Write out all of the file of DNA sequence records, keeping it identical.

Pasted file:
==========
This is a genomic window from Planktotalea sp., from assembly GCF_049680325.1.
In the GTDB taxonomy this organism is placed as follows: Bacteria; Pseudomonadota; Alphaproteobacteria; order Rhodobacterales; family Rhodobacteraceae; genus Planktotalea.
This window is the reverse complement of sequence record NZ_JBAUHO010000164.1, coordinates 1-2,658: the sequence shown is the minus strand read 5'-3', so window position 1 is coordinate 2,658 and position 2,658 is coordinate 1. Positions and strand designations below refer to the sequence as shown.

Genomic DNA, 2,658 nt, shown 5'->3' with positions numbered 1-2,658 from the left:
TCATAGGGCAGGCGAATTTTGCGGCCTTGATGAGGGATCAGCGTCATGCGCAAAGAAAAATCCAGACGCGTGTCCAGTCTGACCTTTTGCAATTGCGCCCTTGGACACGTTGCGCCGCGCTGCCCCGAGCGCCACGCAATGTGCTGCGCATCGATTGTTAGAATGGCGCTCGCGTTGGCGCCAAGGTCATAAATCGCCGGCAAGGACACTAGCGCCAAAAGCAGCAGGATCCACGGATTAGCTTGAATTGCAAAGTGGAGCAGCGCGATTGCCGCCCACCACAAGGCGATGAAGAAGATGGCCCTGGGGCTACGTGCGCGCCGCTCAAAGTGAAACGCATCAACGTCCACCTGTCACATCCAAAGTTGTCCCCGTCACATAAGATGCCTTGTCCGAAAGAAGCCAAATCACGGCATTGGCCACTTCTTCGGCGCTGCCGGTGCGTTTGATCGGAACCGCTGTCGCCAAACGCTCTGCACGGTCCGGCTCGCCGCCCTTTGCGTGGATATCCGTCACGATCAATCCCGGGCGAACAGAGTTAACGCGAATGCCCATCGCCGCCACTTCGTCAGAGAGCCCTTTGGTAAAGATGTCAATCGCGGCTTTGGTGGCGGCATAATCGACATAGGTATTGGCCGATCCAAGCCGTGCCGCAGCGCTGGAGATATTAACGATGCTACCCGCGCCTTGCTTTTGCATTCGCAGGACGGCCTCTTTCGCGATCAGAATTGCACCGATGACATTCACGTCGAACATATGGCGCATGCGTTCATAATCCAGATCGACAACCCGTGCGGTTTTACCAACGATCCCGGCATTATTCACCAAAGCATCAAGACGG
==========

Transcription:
This is a genomic window from Planktotalea sp., from assembly GCF_049680325.1.
In the GTDB taxonomy this organism is placed as follows: Bacteria; Pseudomonadota; Alphaproteobacteria; order Rhodobacterales; family Rhodobacteraceae; genus Planktotalea.
This window is the reverse complement of sequence record NZ_JBAUHO010000164.1, coordinates 1-2,658: the sequence shown is the minus strand read 5'-3', so window position 1 is coordinate 2,658 and position 2,658 is coordinate 1. Positions and strand designations below refer to the sequence as shown.

Genomic DNA, 2,658 nt, shown 5'->3' with positions numbered 1-2,658 from the left:
TCATAGGGCAGGCGAATTTTGCGGCCTTGATGAGGGATCAGCGTCATGCGCAAAGAAAAATCCAGACGCGTGTCCAGTCTGACCTTTTGCAATTGCGCCCTTGGACACGTTGCGCCGCGCTGCCCCGAGCGCCACGCAATGTGCTGCGCATCGATTGTTAGAATGGCGCTCGCGTTGGCGCCAAGGTCATAAATCGCCGGCAAGGACACTAGCGCCAAAAGCAGCAGGATCCACGGATTAGCTTGAATTGCAAAGTGGAGCAGCGCGATTGCCGCCCACCACAAGGCGATGAAGAAGATGGCCCTGGGGCTACGTGCGCGCCGCTCAAAGTGAAACGCATCAACGTCCACCTGTCACATCCAAAGTTGTCCCCGTCACATAAGATGCCTTGTCCGAAAGAAGCCAAATCACGGCATTGGCCACTTCTTCGGCGCTGCCGGTGCGTTTGATCGGAACCGCTGTCGCCAAACGCTCTGCACGGTCCGGCTCGCCGCCCTTTGCGTGGATATCCGTCACGATCAATCCCGGGCGAACAGAGTTAACGCGAATGCCCATCGCCGCCACTTCGTCAGAGAGCCCTTTGGTAAAGATGTCAATCGCGGCTTTGGTGGCGGCATAATCGACATAGGTATTGGCCGATCCAAGCCGTGCCGCAGCGCTGGAGATATTAACGATGCTACCCGCGCCTTGCTTTTGCATTCGCAGGACGGCCTCTTTCGCGATCAGAATTGCACCGATGACATTCACGTCGAACATATGGCGCATGCGTTCATAATCCAGATCGACAACCCGTGCGGTTTTACCAACGATCCCGGCATTATTCACCAAAGCATCAAGACGG